The focus on yoga as a possible therapy for Parkinson’s stems from its gentleness and its emphasis on breathing, strength and flexibility.

MINNEAPOLIS — It took a while to get to downward-facing dog.

First, the eight men and women at a recent class at Tarana Yoga Studio in Minneapolis engaged in “joint warm-ups,” circling their wrists three times in each direction.

Next, they carefully moved into standing poses, keeping a chair at the edge of their yoga mats to steady themselves as needed.

Finally, their bodies limber, they tilted their hips back with hands and feet planted on the mat — expertly performing the challenging downward-facing dog pose.

Minutes ticked. No one flinched.

Held twice a week, the experimental class is part of a study being conducted by the University of Minnesota to find out if yoga is an effective tool for managing Parkinson’s disease.

Corjena Cheung, a professor at the university’s School of Nursing, said she hopes to build on her previous research examining yoga’s effects on osteoarthritis. The results of that study were so promising — increased mobility and less fear of falling — that she wanted to explore whether yoga could help with Parkinson’s, too.

Yoga is one of the leading alternative therapies used by Americans, according to a National Institutes of Health survey on alternative medicine use.

Cheung’s work would add to a growing body of science on the impact of the popular practice on Parkinson’s disease — a degenerative brain disorder involving the nerve cells responsible for voluntary movement. The condition is diagnosed in about 60,000 Americans a year. Tremors, a shuffling walk, muscle stiffness, depression and dementia are among the symptoms.

The focus on yoga as a possible therapy for Parkinson’s stems from its gentleness and its emphasis on breathing, strength and flexibility.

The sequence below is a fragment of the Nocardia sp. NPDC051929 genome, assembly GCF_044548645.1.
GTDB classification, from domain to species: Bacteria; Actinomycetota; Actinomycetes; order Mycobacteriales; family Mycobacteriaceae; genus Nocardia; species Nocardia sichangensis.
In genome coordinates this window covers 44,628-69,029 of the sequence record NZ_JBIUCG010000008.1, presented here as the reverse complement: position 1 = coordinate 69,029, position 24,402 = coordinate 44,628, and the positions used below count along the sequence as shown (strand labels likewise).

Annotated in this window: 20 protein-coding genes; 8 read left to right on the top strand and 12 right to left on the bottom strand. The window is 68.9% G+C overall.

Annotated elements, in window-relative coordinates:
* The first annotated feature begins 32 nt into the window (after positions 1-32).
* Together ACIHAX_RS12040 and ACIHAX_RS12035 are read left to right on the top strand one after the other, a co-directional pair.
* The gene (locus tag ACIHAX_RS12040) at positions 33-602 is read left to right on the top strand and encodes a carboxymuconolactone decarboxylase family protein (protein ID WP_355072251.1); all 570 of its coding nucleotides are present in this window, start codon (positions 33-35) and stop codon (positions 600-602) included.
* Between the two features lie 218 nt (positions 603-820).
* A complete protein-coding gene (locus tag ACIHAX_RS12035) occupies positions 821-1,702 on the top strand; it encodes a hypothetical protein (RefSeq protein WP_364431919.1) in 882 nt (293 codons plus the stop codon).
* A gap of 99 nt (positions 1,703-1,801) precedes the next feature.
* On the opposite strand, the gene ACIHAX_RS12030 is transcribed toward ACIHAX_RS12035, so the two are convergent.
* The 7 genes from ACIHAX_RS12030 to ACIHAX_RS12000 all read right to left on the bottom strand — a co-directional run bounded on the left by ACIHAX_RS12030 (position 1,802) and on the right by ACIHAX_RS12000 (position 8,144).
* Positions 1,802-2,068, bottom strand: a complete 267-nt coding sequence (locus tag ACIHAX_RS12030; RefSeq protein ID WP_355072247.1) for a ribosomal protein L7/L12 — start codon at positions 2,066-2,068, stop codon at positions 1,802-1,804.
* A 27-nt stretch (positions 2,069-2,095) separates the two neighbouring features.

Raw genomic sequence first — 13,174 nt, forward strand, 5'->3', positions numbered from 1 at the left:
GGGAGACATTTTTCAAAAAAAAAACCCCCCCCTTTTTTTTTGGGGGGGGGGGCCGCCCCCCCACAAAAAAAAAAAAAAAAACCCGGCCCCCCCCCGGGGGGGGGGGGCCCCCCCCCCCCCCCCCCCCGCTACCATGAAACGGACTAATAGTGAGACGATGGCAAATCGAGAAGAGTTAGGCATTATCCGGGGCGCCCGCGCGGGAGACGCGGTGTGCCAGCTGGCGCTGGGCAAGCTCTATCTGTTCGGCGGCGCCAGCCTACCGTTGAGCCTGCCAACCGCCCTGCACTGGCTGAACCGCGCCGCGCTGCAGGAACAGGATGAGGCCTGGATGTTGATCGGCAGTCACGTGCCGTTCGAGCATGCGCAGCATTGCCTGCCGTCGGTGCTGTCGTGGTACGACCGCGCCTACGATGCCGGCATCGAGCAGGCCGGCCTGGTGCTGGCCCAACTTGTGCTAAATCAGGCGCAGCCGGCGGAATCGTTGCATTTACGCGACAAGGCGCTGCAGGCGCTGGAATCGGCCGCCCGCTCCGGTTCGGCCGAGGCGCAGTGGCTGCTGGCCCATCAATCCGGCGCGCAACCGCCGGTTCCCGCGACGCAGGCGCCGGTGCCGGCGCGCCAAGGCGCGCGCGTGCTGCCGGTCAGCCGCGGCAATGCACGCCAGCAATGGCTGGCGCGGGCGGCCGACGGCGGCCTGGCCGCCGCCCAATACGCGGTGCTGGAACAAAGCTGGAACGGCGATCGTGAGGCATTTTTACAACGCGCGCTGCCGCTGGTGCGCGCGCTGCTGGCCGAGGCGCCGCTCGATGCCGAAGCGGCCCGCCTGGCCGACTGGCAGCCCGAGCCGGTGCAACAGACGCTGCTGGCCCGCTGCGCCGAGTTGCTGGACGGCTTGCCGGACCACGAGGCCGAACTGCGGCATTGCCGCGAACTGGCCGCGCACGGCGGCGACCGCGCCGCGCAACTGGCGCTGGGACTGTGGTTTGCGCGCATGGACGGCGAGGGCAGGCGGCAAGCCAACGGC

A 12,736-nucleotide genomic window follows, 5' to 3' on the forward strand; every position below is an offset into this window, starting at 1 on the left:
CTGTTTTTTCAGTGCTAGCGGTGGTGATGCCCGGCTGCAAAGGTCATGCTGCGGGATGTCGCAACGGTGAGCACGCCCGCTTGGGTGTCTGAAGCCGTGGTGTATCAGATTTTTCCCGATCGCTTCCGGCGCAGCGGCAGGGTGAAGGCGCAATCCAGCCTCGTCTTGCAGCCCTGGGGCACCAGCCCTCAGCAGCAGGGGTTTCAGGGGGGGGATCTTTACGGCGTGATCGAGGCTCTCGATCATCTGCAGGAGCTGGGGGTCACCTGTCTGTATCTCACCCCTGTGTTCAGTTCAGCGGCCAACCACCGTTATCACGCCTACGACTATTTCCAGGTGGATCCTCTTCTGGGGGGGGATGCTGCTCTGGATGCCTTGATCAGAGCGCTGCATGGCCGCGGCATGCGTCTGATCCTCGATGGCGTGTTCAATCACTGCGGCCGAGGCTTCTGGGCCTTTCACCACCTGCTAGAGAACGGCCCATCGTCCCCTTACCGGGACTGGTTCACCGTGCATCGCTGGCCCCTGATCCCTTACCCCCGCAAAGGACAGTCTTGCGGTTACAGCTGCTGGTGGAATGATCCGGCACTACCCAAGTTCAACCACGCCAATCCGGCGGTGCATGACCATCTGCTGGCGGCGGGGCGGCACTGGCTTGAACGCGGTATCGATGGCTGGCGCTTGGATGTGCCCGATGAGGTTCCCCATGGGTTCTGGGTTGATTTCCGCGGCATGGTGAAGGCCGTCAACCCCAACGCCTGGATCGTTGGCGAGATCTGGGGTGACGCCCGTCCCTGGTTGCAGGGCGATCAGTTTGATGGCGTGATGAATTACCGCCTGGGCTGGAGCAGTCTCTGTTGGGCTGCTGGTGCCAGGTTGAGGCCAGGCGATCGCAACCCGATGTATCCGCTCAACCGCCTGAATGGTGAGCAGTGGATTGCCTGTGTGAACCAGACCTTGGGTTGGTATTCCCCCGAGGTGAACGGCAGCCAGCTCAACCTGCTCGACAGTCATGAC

A Kansas University Medical Center study found a visible reduction in tremors and improvement in the steadiness of gait in people who participated in yoga sessions, according to the American Parkinson Disease Association.

In her osteoarthritis and yoga study, Cheung found participants were better able to cope with their symptoms by doing yoga rather than aerobic strength exercises.

For this study, she recruited participants through local support groups for people with Parkinson’s. It was an easy pitch.

“People are very motivated,” she said.

There are 20 people involved in the study. Half were told to make no change in the way they manage their symptoms. The others are doing yoga. Cheung will measure their stress levels by giving them a blood test and checking for the presence of certain stress hormones. She also will examine their motor functions, checking their range of motion, stride length, balance and gait.

Five yoga experts who had experience teaching yoga to people with physical limitations helped design the hourlong classes, which will go on for six months. Cheung said she suspects that by the end of the experiment, the results will show that yoga improves motor function and reduces stress for people with Parkinson’s.

But for now, all she knows for sure is that the participants seem to be enjoying themselves.

“The fact that yoga includes both physical as well as the breathing and relaxation piece, I think that has added benefits for people with Parkinson’s,” she said. “They are suffering from not only the physical limitations. Yoga teaches them how to cope with the disease and work with what they have and build on it.”

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